I did a pg_dump on a JIRA database that I was hosting in a PostgreSQL 8.3 server. Size of the database after vacuum full was 217132652 (approximately 207 MB).

Then I restored that JIRA database on a PostgreSQL 9.4 server with the following command:

$ psql -X -v ON_ERROR_STOP=1 -d jira2 -U jira -h localhost < jiradb2017_03_12.sql

I assume the restore would exit on any error since I used ON_ERROR_STOP=1, but the SQL script finished correctly (despite some warnings not related to data restore).

I ended up with a database with a size of 158019348 (approximately 151 MB).

So, what's the story here? Can I just assume database was restored successfully and PostgreSQL optimized its storage (somewhere between 8.3 and 9.4 versions) engine and is using space more efficiently?

  • 3
    Pablo, have you tried restoring to 8.3 and checking the size? The would confirm or eliminate any effect of the version cahnge Mar 12, 2017 at 20:20

1 Answer 1


When you restore a database you have all the information on it packed, with no empty space between rows (or in indices), unless some specific settings are in place (basically: FILLFACTOR for tables and FILLFACTOR for indices).

On the other hand, when your database has been in use for some time, and you've had your share of inserts, updates and deletes, free unused space will appear. This is because of the way PostgreSQL and Multiversion Concurrency Control, a.k.a. MVCC work. MVCC allows for less lockings, which basically means you save time. But you pay a price in terms of space:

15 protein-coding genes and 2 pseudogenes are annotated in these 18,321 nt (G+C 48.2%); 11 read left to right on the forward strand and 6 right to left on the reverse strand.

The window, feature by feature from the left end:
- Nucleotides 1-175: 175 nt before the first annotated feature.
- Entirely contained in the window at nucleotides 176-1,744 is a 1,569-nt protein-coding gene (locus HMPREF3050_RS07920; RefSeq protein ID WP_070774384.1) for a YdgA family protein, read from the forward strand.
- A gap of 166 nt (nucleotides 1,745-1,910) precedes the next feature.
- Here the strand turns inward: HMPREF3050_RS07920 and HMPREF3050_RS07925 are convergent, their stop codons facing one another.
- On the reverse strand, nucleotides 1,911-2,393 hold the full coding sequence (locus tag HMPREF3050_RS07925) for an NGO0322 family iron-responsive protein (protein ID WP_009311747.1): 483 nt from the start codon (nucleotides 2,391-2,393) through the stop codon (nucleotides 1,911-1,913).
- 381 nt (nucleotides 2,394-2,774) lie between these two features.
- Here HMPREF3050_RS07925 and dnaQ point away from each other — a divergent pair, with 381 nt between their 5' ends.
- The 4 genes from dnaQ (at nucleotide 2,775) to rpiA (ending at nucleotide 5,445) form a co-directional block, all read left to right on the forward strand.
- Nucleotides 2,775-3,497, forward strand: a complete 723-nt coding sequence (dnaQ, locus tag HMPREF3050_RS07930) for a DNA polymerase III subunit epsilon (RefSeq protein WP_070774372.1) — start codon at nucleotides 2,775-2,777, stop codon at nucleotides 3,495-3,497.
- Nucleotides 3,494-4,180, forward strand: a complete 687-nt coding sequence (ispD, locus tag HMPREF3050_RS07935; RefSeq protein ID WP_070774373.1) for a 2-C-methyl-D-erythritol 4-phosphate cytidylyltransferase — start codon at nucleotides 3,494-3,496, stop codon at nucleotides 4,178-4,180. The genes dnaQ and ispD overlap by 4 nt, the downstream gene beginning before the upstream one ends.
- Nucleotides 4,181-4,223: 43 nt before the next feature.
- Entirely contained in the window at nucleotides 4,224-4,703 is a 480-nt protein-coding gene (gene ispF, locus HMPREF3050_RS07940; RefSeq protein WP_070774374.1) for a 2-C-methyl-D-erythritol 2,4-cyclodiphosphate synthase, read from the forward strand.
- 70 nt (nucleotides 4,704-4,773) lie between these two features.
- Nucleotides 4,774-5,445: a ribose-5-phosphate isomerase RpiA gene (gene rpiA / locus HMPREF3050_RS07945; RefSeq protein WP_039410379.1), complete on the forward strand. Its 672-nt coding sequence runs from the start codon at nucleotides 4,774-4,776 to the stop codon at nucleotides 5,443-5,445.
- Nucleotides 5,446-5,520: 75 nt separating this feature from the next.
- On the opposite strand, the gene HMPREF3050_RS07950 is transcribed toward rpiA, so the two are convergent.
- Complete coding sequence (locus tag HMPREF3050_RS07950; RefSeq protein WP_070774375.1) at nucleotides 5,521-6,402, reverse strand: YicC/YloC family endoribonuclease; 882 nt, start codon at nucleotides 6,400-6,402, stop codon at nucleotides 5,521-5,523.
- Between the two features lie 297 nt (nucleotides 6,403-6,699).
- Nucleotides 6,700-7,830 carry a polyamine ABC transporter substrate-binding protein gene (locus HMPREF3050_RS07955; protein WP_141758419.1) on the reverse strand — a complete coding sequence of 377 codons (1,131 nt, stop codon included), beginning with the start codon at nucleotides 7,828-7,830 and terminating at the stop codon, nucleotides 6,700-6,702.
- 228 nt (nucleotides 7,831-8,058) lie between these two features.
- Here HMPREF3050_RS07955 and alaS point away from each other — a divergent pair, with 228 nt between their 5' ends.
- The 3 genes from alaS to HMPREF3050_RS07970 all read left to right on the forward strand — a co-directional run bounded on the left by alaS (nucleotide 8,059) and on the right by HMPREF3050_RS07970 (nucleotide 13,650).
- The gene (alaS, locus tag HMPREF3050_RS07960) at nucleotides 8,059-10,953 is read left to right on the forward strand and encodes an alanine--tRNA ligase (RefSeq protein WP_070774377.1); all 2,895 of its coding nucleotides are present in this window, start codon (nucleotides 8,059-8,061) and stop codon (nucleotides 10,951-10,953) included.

1. Every UPDATE is equivalent to an INSERT together with a DELETE, with the overhead (at least in terms of space used) associated to both.
  2. When you have several transactions running, and every one is INSERTing, UPDATEing or DELETEing, you have simultaneously several copies of every row involved.
  3. The space allocated to these row versions won't be freed immediately after commit, and for a while, will be unused space within the files where your table data (and indexes) is being stored.

Autovacuum takes care of this space being made reusable by default, or you could have some specific procedure for routine vacuuming.

This fact already can explain the size change.

Optimizations between versions probably also took place; and can explain further improvements. Optimizations could also have been made for speed and not for size, and the actual size could actually grow from one version to the next. I really don't know the specifics to be able to tell; although the comment from @Erwin states that both changes making your tables shrink and changes making your tables bloat (grow) have taken place since version 8.3.

To distinguish between the two effects, if you're curious, you could just, as @Jack Douglas suggests, restore your database on 8.3. It will most probably shrink in size. If it shrinks to less than 151 MB (a size smaller that what you get with 9.4 version), then the removal of unused space made your DB shrink, and the version change actually made your DB grow.

For a better understanding of MVCC, look at Bruce Momjian's presentation.

  • 1
    This is very much to the point. And yes, changes both shrinking and bloating basic table size have taken place since Postgres 8.3. Mar 16, 2017 at 3:01

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